As such, the consulting firm – which boasts a long and storied history of supporting the government and military – recommends a multi-channel approach to communicating with public in an emergency. Even though a tweet is easy, the public clearly wants SMS, TV, radio, and website alerts. Furthermore, people want official channels of info (rather than broken telephone-style hearsay), so Booz Allen recommends that different levels of government work together to maintain official and non-conflicting channels of information.

In related news, the firm announced the launch of the Booz Allen Foundation, which will focus on global health, support of veterans and their families, and STEM youth and education programs. It will also consider opportunities to assist in the recovery from declared disasters.


Fire protection consultancy Summit Companies acquires five Michigan firms

05 November 2018 Consulting.us

Fire protection services and consulting firm Summit Companies has acquired five fire protection businesses in Michigan, having entered the state earlier this year. Summit has enacted a breakneck acquisition pace since coming under the ownership of private equity firm CI Capital last year.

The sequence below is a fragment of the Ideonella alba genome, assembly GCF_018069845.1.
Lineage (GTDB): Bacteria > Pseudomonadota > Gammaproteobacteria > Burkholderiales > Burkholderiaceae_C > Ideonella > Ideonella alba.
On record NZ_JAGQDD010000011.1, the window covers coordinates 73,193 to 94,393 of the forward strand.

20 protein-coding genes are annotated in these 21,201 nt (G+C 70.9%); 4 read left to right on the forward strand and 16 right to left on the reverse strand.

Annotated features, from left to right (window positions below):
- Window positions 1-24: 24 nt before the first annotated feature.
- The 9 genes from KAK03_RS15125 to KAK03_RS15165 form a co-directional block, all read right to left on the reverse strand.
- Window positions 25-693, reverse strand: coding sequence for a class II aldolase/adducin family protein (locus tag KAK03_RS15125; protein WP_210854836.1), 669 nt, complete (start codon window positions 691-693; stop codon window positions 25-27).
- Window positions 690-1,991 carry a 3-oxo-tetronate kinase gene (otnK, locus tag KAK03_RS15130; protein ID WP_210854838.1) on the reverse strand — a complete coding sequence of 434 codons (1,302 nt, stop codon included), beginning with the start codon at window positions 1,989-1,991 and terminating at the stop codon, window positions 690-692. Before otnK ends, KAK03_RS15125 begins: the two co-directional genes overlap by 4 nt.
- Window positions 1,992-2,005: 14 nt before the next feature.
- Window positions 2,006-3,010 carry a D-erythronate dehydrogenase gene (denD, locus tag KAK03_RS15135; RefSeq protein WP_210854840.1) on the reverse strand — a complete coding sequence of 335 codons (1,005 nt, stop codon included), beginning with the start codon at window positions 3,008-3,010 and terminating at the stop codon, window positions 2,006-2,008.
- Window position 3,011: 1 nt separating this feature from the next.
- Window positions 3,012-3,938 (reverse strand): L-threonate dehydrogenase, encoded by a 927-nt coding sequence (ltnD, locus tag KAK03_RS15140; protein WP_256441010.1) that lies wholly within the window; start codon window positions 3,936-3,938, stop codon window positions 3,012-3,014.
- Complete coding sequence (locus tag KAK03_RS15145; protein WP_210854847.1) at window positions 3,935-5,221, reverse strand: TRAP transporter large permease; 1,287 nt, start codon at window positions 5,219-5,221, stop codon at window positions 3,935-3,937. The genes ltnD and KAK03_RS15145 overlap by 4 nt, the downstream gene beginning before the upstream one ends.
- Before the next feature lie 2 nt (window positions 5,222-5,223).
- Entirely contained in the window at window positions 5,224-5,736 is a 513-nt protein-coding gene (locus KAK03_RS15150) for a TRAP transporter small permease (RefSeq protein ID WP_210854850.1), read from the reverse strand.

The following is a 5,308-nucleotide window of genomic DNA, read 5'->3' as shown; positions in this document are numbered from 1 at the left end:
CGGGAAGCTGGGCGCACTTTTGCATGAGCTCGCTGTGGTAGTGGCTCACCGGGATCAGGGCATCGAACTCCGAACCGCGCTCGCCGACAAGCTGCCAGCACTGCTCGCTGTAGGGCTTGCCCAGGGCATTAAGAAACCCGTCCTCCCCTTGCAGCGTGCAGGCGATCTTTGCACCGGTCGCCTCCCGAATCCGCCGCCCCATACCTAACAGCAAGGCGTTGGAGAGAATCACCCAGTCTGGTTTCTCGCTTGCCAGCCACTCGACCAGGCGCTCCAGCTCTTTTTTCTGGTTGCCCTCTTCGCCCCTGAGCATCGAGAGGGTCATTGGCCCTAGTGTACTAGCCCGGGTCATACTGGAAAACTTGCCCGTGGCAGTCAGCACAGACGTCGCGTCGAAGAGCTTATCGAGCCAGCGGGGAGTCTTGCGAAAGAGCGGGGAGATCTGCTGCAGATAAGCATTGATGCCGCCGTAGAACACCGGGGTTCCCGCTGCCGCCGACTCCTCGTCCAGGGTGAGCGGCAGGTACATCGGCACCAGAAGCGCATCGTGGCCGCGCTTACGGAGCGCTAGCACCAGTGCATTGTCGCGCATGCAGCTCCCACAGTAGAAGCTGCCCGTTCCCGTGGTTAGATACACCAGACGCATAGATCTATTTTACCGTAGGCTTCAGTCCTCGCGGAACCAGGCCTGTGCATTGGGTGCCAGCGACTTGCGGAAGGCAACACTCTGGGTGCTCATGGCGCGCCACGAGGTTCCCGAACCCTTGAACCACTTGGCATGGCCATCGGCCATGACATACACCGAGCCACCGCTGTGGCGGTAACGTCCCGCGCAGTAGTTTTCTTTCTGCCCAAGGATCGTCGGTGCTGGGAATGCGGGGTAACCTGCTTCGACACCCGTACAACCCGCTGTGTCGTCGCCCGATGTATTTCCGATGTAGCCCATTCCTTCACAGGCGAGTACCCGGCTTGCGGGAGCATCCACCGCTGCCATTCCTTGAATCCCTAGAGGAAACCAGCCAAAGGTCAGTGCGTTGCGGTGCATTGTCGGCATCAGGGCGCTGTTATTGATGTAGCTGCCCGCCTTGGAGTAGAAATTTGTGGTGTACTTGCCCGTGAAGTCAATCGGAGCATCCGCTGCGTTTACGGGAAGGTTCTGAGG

Founded in 1999 and based in St. Paul, Minnesota, Summit Companies provides a full range of services related to fire safety, including inspection, monitoring, installation and repair, as well as advisory support. Its consulting capabilities include regulatory and compliance advisory across industries, as well as design and engineering support for sprinkler systems, smoke management, alarms, means of egress, and construction, among other areas. Summit services over 35,000 commercial, industrial, government, healthcare, and multi-family residential facilities annually.